Thursday, May 29, 2008

Don't Count Cuban Out

The Sun-Times' Gordon Wittenmyer reports that, contrary to the assumptions of many (myself included), Mark Cuban could very well end up owning the Chicago Cubs:

The outspoken Cuban, considered a long shot to gain approval from baseball's conservative owners, suggested in a recent radio interview that some of those owners who also have NBA teams should help his cause, not hurt it. And he suggested Tribune Co. isn't likely to accept a lesser bid over a popularity contest.

So should Cubs fans believe Cuban is a more viable bidder than early reports suggested? ''They're all viable until the league tells us they're not,'' said Cubs chairman Crane Kenney, who is heading owner Sam Zell's efforts to sell. ''[Cuban] owns a professional basketball team, right? Somebody thought he was a suitable owner of a professional team. But it's not my job to say who's viable and who isn't.''
Like I often say, I tend to over analyze things. To read between the lines and find things that may not really be there. To infer multitudes from minutiae, as it were. I'm going to do it again by throwing this out there: Mark Cuban and Sam Zell are warning Bud Selig that he had better not stand in their way unless he wants some potentially disastrous litigation on his hands.

To get to that admittedly out-there conclusion, you have to understand that the basis for baseball being able to approve or disapprove of who owns teams is a really frickin' shaky one, legally speaking. Yes, there is an antitrust exemption, but the only court to ever consider the matter held that the exemption does not apply to the purchase and sale of franchises.

That came in Piazza v. Major League Baseball, 831 F. Supp. 420 (E.D. Pa. 1993), in which some gentlemen from Pennsylvania tried to buy the Giants and move them to Florida. Then-Giants' owner Bob Lurie was going to sell, but MLB stepped in and indicated that it would not approve the sale. The buyers sued, arguing (among other things) that baseball illegally restrained free trade in the market in which baseball teams are bought and sold. Baseball argued that it was allowed to do this pursuant to the antitrust exemption. The trial court agreed with the would-be buyers during the preliminary stages of that case, ruling that the antitrust exemption didn't apply to the purchase of teams. Granted, this wasn't a final decision on the merits. Rather, the court basically ruled that if the plaintiffs could prove that MLB wrongfully thwarted the sale -- say, that baseball had no legitimate business basis for excluding a potential ownership group --they could win.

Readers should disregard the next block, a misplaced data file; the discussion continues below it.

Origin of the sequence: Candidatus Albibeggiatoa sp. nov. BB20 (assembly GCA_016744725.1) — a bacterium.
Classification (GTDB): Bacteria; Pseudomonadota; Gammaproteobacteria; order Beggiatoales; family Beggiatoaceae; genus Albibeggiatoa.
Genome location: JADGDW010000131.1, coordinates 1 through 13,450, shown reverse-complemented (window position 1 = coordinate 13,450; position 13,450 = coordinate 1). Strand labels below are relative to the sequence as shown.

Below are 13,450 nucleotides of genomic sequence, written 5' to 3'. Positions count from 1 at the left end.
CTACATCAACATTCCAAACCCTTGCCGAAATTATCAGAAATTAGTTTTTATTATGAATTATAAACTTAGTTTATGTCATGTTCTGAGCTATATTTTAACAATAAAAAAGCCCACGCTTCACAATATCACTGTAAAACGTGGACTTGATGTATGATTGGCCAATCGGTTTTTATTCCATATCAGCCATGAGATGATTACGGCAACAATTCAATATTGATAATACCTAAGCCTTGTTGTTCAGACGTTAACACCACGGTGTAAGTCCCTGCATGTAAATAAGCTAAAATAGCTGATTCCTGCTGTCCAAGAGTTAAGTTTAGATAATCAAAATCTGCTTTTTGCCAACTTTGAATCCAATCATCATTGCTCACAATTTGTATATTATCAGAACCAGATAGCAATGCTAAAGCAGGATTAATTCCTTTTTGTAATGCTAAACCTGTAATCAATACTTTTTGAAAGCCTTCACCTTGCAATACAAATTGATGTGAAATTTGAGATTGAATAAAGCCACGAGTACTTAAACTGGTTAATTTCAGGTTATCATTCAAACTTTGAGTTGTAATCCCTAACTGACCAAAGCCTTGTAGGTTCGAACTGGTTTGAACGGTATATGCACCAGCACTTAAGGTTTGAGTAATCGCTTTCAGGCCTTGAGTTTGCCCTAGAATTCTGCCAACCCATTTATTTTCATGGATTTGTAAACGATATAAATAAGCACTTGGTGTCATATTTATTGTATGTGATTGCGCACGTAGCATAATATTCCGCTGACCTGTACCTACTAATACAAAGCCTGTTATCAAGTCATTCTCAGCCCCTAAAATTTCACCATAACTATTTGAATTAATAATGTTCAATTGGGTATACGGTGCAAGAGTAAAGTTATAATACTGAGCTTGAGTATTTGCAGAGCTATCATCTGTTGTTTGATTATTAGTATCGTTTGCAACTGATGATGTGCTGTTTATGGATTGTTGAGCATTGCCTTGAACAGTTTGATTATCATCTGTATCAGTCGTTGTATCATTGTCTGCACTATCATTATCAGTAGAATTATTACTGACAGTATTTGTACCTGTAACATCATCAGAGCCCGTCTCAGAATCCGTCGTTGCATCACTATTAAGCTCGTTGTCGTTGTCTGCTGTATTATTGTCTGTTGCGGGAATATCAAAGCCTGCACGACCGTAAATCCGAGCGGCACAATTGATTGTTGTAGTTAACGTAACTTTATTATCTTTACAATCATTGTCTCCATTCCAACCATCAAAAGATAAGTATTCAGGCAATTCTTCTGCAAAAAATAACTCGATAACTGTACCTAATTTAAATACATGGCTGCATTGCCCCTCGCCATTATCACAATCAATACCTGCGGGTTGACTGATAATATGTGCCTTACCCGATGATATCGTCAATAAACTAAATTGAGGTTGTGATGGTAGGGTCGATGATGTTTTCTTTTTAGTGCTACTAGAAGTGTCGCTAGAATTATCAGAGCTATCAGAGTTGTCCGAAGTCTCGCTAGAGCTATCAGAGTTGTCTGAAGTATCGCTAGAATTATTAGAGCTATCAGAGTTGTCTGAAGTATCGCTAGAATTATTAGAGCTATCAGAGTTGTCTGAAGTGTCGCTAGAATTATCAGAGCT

Of course it never got that far. Having seen that its antitrust exemption was in peril, baseball settled with the plaintiffs, paying them $6 million for their trouble, and the case went away. Since that time, baseball has continued to approve or deny "ownership applications" as though they were country club memberships as opposed to the restraint of the sale of goods in a free market. It has been able to get away with this because, to my knowledge, no one since the Pennsylvania people in the Piazza case have raised a fuss over a team sale, and with no dispute, there can be no court case. Why no dispute? I'd guess it's because all existing owners since the Piazza case have, out of some sense of loyalty perhaps, taken MLB's temperature as to whether they approve of the buyer before actually accepting an offer to sell (if owner x doesn't accept, there is no deal in the first place). At the same time, there has been no self-respecting businessman who would want to sue his way into a club that acts in such a provincial, petty-ante fashion.

But . . . what would happen if you had the perfect storm in the form of (a) a current owner who doesn't feel loyal enough to Selig and Co. that he feels the need to pre-screen buyers; and (b) a determined enough buyer -- a maverick if you will -- that doesn't mind fighting his way into the club? In light of Piazza -- a non-binding case but one that is oh-so-ripe for citation -- wouldn't that cause major headaches for baseball? Would they dare put the antitrust exemption in peril in order to keep out an undesirable owner?